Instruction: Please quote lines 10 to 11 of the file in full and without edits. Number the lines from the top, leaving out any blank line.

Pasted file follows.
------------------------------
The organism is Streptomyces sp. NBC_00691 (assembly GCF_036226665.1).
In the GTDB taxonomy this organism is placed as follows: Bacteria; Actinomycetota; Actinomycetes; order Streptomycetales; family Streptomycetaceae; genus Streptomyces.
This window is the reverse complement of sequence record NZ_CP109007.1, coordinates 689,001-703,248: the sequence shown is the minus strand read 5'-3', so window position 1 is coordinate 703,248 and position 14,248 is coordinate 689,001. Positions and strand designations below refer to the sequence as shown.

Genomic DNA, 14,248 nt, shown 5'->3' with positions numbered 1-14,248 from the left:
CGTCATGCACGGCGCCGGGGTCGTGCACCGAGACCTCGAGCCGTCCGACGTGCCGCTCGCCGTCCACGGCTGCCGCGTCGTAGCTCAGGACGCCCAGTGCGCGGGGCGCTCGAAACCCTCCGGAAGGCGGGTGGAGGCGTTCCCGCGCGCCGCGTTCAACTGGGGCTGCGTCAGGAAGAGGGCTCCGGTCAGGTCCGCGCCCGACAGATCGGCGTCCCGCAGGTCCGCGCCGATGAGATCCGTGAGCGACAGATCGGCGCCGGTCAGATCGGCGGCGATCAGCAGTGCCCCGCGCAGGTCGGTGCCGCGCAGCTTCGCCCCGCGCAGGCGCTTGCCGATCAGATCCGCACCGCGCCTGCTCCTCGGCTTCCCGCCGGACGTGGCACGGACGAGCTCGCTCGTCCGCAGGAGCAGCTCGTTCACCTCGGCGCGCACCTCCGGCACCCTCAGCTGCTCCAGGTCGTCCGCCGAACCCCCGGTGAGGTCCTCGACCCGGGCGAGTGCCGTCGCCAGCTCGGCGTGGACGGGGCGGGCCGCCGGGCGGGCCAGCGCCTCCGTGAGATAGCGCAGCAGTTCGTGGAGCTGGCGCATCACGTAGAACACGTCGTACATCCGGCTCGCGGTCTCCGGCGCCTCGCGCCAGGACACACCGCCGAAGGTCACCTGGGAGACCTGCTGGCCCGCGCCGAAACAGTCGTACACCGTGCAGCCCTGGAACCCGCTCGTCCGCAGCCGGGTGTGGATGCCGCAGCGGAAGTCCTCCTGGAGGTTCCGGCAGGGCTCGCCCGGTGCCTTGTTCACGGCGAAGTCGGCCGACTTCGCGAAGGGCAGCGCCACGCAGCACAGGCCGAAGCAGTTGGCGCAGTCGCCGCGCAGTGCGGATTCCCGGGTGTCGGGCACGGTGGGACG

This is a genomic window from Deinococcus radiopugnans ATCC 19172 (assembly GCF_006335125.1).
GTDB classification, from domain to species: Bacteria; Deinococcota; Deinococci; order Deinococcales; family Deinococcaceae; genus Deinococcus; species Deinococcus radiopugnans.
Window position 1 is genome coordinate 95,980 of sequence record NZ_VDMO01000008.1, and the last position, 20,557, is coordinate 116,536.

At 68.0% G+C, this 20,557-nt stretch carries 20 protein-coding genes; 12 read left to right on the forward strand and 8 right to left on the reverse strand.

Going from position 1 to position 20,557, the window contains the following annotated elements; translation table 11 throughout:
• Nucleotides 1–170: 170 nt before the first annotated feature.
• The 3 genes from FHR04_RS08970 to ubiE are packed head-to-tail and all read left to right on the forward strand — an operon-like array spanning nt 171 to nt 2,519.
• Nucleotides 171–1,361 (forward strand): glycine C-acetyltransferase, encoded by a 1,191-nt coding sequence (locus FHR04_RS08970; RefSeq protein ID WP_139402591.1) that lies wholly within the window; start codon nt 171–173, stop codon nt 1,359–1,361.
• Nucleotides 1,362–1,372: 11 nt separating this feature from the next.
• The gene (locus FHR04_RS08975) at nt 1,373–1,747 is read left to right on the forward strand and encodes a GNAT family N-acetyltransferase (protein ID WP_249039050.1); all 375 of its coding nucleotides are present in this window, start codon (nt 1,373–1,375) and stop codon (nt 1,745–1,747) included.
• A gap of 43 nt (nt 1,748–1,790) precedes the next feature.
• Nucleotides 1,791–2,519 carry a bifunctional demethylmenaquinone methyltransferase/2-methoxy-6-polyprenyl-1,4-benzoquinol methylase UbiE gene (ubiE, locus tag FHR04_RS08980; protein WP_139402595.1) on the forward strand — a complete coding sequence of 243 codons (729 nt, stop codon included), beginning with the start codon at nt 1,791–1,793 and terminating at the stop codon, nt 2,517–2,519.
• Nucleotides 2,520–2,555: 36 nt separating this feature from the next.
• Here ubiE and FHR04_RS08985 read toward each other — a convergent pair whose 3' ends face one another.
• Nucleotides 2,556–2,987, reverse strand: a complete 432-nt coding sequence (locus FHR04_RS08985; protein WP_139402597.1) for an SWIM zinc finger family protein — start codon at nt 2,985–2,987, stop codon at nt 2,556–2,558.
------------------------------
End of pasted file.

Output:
Going from position 1 to position 20,557, the window contains the following annotated elements; translation table 11 throughout:
• Nucleotides 1–170: 170 nt before the first annotated feature.